Hole Center is the distance from the center of one hole to the center of the nearest hole in the next adjoining row. Hole center is one of two measures of perforation spacing. The other is open area. Because hole center and open area measure essentially the same property (perforation spacing), you need specify only one or the other, not both.
Perforated sheets contain holes and material. Open area is the total area of the holes divided by the total area of the sheet and is expressed as a percent. In other words, open area describes how much of a sheet is occupied by holes. If a perforated sheet has 60 percent open area, then 60 percent of the sheet is holes and 40 percent is material.
This open area table provides a quick way to determine open area for perforated sheets with a square hole pattern.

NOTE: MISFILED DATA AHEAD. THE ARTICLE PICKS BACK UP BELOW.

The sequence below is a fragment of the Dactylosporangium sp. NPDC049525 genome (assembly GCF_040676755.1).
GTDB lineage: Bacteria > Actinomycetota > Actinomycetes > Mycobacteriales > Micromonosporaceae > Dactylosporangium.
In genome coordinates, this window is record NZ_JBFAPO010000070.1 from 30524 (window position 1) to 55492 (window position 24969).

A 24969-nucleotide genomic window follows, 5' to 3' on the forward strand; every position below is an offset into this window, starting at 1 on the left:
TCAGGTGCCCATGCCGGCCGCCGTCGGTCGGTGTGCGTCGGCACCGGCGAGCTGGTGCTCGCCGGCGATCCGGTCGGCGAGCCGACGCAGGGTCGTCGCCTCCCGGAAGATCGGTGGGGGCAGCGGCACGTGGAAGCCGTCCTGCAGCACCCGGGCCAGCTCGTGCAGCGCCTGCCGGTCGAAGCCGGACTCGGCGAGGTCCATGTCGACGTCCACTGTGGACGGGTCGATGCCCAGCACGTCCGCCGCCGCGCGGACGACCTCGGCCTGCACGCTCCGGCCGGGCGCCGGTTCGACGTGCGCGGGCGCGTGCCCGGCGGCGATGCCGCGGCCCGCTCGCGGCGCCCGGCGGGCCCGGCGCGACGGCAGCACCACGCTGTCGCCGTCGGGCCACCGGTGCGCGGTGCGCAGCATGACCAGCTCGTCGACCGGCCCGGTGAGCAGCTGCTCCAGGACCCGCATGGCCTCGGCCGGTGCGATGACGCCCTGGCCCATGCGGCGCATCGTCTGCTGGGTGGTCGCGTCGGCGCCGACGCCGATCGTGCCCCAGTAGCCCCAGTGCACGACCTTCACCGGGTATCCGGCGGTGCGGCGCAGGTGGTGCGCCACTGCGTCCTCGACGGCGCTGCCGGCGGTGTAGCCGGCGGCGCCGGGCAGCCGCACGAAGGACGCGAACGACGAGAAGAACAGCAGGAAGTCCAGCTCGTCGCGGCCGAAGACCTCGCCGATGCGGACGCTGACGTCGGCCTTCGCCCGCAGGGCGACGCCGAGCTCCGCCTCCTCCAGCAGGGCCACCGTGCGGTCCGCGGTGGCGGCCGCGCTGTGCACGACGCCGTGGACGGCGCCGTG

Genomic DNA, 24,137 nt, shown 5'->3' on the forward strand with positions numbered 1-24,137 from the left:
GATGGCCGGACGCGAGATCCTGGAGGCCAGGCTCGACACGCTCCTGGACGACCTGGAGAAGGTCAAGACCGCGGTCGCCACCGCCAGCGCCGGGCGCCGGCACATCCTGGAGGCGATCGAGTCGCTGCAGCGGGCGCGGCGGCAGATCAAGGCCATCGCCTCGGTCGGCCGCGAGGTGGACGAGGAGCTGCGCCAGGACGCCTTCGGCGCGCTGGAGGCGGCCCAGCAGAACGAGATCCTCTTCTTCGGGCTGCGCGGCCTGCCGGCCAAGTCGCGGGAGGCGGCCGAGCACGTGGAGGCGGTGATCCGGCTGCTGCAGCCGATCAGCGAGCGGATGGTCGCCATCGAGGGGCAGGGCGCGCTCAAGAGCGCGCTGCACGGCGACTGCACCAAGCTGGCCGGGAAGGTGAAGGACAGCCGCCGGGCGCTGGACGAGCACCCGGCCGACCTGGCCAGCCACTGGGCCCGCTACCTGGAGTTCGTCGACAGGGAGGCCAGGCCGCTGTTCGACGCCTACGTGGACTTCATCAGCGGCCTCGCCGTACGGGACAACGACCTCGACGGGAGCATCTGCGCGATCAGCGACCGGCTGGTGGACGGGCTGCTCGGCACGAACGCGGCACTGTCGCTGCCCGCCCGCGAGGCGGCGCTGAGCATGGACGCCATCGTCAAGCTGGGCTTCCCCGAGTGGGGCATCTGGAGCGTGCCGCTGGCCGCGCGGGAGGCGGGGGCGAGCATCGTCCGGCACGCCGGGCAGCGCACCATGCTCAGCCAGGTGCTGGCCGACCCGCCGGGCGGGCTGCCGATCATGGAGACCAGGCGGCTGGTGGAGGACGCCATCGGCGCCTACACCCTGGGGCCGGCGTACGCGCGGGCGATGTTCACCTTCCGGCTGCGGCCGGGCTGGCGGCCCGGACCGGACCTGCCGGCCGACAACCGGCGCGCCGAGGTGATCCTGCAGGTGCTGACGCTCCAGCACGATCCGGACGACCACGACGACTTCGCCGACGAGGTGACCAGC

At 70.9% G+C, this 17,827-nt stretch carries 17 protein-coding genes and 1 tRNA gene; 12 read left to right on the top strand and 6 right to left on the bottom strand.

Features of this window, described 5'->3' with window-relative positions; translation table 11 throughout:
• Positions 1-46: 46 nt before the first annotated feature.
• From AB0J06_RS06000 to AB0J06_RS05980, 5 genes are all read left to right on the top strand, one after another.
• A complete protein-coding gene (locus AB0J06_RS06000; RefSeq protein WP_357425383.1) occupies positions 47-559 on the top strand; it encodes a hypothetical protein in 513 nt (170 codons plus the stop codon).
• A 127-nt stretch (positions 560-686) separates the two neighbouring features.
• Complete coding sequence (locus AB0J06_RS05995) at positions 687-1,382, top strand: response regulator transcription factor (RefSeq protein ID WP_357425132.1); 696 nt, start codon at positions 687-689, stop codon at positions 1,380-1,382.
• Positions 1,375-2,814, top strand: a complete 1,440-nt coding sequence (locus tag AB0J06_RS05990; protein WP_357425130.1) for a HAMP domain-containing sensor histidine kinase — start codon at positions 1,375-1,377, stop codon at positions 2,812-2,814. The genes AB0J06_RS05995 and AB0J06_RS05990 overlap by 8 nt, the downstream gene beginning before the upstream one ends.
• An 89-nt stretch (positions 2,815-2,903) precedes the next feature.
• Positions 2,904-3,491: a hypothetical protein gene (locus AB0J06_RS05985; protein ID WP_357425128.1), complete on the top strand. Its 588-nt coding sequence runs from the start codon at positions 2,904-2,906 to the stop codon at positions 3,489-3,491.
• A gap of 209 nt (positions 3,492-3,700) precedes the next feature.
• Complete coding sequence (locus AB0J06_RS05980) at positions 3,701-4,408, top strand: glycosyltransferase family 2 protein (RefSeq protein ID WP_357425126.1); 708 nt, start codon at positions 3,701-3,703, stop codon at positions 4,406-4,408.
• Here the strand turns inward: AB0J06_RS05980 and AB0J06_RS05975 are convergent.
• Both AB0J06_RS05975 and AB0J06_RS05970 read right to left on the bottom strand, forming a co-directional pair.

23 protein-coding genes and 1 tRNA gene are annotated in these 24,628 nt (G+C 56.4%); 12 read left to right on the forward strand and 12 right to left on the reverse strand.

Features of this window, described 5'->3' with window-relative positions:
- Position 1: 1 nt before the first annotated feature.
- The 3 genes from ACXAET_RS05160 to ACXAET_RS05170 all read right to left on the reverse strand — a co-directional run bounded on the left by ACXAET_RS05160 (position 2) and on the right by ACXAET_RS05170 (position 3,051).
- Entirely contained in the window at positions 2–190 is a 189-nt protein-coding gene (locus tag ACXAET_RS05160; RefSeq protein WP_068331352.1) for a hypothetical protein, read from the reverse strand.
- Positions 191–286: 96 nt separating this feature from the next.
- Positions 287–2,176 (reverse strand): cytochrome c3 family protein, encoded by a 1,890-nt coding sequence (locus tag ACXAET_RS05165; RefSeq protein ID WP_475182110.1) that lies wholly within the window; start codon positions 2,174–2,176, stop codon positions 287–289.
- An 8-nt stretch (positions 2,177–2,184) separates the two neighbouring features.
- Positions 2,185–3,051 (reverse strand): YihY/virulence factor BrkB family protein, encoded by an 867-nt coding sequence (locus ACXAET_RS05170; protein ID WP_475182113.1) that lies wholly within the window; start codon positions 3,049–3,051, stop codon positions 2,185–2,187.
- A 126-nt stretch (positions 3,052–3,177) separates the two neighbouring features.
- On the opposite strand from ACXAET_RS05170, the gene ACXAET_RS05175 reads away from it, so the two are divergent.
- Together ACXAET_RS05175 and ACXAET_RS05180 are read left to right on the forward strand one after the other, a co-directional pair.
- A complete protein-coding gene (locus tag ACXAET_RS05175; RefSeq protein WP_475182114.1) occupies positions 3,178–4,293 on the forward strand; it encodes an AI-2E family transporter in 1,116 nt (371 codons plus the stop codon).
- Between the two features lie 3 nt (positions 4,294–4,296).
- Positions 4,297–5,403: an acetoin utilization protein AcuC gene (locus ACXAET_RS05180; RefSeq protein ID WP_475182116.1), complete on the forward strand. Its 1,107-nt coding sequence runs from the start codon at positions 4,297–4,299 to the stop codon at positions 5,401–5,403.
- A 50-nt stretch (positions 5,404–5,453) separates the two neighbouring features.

Note: Specify either Open Area or Centers, but not both.
Thickness is the measurement from the top surface to bottom surface of the material. Gauge is the most common measurement, but thickness can also be measured in fractional inches or millimeters. This gauges and weights chart can provide additional information.
End pattern is the pattern of the perforations at the beginning and the end of the sheet. End patterns are either finished or unfinished. An unfinished end pattern is standard. A finished end pattern requires special tooling and is typically more expensive.
Length is the overall measurement of the long side of the sheet; width is the overall measurement of the short side of the sheet. Note that mill tolerances for length and width apply to stock sheets unless otherwise specified. If you have a stock sheet cut-to-size, cut tolerances apply. To specify other than standard tolerances, please use the perforated round hole pattern quote form to specify the required tolerances.